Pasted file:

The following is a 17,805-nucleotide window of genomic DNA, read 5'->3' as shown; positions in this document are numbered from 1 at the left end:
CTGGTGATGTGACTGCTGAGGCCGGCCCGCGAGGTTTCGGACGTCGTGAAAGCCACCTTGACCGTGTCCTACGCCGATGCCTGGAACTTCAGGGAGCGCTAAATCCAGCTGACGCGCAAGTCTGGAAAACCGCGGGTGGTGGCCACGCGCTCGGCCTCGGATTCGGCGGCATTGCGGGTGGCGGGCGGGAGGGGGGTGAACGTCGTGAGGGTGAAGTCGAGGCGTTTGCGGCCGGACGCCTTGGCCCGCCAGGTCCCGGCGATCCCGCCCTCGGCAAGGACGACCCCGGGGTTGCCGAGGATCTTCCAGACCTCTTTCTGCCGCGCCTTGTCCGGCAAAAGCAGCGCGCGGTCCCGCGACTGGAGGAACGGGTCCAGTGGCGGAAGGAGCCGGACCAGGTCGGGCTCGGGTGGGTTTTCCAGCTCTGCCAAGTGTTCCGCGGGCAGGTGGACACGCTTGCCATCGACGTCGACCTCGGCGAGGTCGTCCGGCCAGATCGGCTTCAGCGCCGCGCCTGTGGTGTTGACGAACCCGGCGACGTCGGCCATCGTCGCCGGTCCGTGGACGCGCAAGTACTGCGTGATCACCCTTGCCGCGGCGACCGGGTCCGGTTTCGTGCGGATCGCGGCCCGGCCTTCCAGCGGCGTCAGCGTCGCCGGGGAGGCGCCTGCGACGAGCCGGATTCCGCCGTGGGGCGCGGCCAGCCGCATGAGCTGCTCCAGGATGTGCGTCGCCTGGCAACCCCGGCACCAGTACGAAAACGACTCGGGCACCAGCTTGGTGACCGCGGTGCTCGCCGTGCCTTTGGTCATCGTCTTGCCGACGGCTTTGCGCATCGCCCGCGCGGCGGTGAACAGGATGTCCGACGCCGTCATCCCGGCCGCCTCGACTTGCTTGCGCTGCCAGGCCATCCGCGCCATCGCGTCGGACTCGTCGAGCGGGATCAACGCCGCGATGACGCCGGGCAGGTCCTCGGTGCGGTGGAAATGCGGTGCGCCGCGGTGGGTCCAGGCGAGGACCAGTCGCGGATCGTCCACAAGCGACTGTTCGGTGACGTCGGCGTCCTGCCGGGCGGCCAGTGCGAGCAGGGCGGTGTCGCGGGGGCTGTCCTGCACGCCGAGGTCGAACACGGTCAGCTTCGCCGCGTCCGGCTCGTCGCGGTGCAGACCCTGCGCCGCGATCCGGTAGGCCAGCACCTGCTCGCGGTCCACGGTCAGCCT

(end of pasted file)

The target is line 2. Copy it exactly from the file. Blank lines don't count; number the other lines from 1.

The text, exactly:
CTGGTGATGTGACTGCTGAGGCCGGCCCGCGAGGTTTCGGACGTCGTGAAAGCCACCTTGACCGTGTCCTACGCCGATGCCTGGAACTTCAGGGAGCGCTAAATCCAGCTGACGCGCAAGTCTGGAAAACCGCGGGTGGTGGCCACGCGCTCGGCCTCGGATTCGGCGGCATTGCGGGTGGCGGGCGGGAGGGGGGTGAACGTCGTGAGGGTGAAGTCGAGGCGTTTGCGGCCGGACGCCTTGGCCCGCCAGGTCCCGGCGATCCCGCCCTCGGCAAGGACGACCCCGGGGTTGCCGAGGATCTTCCAGACCTCTTTCTGCCGCGCCTTGTCCGGCAAAAGCAGCGCGCGGTCCCGCGACTGGAGGAACGGGTCCAGTGGCGGAAGGAGCCGGACCAGGTCGGGCTCGGGTGGGTTTTCCAGCTCTGCCAAGTGTTCCGCGGGCAGGTGGACACGCTTGCCATCGACGTCGACCTCGGCGAGGTCGTCCGGCCAGATCGGCTTCAGCGCCGCGCCTGTGGTGTTGACGAACCCGGCGACGTCGGCCATCGTCGCCGGTCCGTGGACGCGCAAGTACTGCGTGATCACCCTTGCCGCGGCGACCGGGTCCGGTTTCGTGCGGATCGCGGCCCGGCCTTCCAGCGGCGTCAGCGTCGCCGGGGAGGCGCCTGCGACGAGCCGGATTCCGCCGTGGGGCGCGGCCAGCCGCATGAGCTGCTCCAGGATGTGCGTCGCCTGGCAACCCCGGCACCAGTACGAAAACGACTCGGGCACCAGCTTGGTGACCGCGGTGCTCGCCGTGCCTTTGGTCATCGTCTTGCCGACGGCTTTGCGCATCGCCCGCGCGGCGGTGAACAGGATGTCCGACGCCGTCATCCCGGCCGCCTCGACTTGCTTGCGCTGCCAGGCCATCCGCGCCATCGCGTCGGACTCGTCGAGCGGGATCAACGCCGCGATGACGCCGGGCAGGTCCTCGGTGCGGTGGAAATGCGGTGCGCCGCGGTGGGTCCAGGCGAGGACCAGTCGCGGATCGTCCACAAGCGACTGTTCGGTGACGTCGGCGTCCTGCCGGGCGGCCAGTGCGAGCAGGGCGGTGTCGCGGGGGCTGTCCTGCACGCCGAGGTCGAACACGGTCAGCTTCGCCGCGTCCGGCTCGTCGCGGTGCAGACCCTGCGCCGCGATCCGGTAGGCCAGCACCTGCTCGCGGTCCACGGTCAGCCT